[Wednesdays, I am posting pieces of Chasing Smallwood, an early book now out of print. This is a book about four interconnected themes:
- how to communicate with the dead;
- the life of a 19th-century American;
- the massive task facing us today, and
- the physical world’s place in the scheme of things.]
- The conversation
.1. Marching Through Georgia
I wasn’t born knowing how to do this stuff. For my first 40 years, I believed in psychic abilities but didn’t know how to develop or use them. As with most people, I would occasionally know something without knowing how I could know, but, as with most people, I would then put the experience aside, as inexplicable or somehow unconnected to my “real” life.
A series of events beginning when I was already 40 years old led to the belated awakening of my abilities, a slow unfolding over many years. one of the first steps came when I tried to intuit a connection with what I then thought of as past lives.
A session with a hypnotist who specialized in past-life regression yielded the beginnings of four stories, one of which later proved out. But then for five long years (mostly occupied in doing other things, it is true) I could go no farther. Then in October, 1992, I met a very talented young psychic and in the course of six hours at my dining room table we rapidly sketched out several other lives. Sometimes she pulled in a piece, sometimes I would put in a piece out of a sudden inexplicable knowing. One of these sketches was of a New Englander named David Peterson or Paterson who as a young man met Emerson, then went west, and eventually wrote a monograph on Indians. (I finally got the title as “Etymological Dictionary of the Plant and Animal Names of the North West Indians” but have not yet found a trace of it.)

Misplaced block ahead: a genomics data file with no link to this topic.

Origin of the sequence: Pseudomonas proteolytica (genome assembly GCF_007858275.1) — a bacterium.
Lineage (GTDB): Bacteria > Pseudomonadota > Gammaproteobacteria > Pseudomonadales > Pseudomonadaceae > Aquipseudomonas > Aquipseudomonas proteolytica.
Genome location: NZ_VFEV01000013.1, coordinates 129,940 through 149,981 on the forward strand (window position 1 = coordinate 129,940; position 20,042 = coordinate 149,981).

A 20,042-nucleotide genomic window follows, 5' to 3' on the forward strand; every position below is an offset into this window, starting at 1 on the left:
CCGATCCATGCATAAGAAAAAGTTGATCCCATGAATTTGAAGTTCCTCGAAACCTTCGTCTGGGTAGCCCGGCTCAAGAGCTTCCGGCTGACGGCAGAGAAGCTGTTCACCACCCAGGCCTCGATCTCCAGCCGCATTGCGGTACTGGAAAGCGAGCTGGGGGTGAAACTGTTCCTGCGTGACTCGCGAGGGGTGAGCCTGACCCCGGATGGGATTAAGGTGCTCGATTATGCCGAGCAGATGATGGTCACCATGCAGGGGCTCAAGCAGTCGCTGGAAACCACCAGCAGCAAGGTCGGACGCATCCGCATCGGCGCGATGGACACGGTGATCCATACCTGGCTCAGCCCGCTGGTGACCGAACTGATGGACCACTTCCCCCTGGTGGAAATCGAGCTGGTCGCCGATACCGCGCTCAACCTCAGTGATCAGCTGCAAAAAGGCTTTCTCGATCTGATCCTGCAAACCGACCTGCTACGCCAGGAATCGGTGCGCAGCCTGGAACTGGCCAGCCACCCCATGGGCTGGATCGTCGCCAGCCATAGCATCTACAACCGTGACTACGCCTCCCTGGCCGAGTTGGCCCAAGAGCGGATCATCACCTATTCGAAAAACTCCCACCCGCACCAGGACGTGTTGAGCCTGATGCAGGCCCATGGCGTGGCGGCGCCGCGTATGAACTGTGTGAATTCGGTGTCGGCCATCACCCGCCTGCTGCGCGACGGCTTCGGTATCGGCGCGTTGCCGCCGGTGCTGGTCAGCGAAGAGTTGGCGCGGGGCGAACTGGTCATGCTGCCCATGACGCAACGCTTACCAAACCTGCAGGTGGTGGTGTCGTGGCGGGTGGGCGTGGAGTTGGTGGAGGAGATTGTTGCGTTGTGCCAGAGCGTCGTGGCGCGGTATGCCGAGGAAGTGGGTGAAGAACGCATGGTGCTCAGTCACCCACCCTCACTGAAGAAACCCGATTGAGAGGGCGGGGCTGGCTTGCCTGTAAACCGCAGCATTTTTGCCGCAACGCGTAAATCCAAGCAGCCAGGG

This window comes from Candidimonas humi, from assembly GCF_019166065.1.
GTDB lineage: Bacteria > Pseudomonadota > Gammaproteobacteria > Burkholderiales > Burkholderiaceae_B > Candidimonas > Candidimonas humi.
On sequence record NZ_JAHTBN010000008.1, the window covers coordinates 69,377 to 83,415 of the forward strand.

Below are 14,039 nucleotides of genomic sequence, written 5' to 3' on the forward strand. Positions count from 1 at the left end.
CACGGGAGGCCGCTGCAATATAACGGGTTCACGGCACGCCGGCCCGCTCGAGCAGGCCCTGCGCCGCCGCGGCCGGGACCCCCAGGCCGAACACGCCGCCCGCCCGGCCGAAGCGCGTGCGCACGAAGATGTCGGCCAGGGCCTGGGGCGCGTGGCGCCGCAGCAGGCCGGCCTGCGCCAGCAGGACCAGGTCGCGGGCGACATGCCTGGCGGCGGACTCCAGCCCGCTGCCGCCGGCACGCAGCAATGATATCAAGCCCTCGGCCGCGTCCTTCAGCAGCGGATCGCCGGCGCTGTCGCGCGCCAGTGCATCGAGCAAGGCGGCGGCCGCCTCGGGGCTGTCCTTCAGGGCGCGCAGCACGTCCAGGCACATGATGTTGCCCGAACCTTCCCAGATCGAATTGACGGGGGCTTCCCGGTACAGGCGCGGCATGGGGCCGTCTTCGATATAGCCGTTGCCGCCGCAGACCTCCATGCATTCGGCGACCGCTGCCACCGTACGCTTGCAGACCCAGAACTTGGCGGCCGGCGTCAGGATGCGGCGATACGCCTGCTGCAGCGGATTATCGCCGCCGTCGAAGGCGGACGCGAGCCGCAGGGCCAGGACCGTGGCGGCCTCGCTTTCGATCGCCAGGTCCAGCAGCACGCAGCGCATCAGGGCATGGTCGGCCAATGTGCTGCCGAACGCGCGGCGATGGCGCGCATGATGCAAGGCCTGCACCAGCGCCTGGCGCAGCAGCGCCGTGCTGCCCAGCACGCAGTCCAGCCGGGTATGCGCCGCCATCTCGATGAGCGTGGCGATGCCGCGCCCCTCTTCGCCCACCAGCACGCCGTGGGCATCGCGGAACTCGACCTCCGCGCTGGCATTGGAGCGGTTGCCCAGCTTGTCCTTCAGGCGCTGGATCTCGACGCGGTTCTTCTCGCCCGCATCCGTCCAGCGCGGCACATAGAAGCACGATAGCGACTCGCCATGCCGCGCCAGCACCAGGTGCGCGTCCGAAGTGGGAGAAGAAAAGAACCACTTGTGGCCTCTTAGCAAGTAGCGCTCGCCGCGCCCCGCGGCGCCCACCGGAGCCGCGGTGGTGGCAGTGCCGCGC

I wasn’t able to find any trace of him in those pre-internet days, and other stories were more urgent, more promising, so for quite a while he remained on the back burner. The only hint of his eventual importance to me was that in November I one day saw the land through his eyes, seeing the asphalt roads and the buildings as a burden that had been placed on the land since his time. Also, I drew a sketch of his face, again proceeding from some inner knowing.
Early the next month – December, 1992 – I experienced quite a psychic awakening at The Monroe Institute’s Gateway Voyage program, and in the course of that week I had a vivid experience of a man visiting Emerson in his house in Concord in the early 1842s.
What was the man’s name? I couldn’t quite get it. Wood? Atwood? Whatever, I assumed that it was the man I had been thinking of as Peterson. Some months later, in a vision – the only time I’ve had such an experience — , I saw a hand writing on a chalkboard the name “Jos. Smallwood” – and that is how I have thought of him ever since.
Now, names and numbers are hard to get in this kind of work. First we tend to get emotional high points – or low points! – and only later do we fill in detail. Unfortunately, we often fill in blank spots using logic or other forms of guesswork, which means that we often wind up unintentionally falsifying the story. The process of teasing out the real story involves many false starts and dead ends. So it was with Smallwood for 13 years. A little bit of data here, a knowing there, putting his story into patterns that might or might not be the truth. Then, all of a sudden, a few days before Christmas, 2005, he came front and center into my life.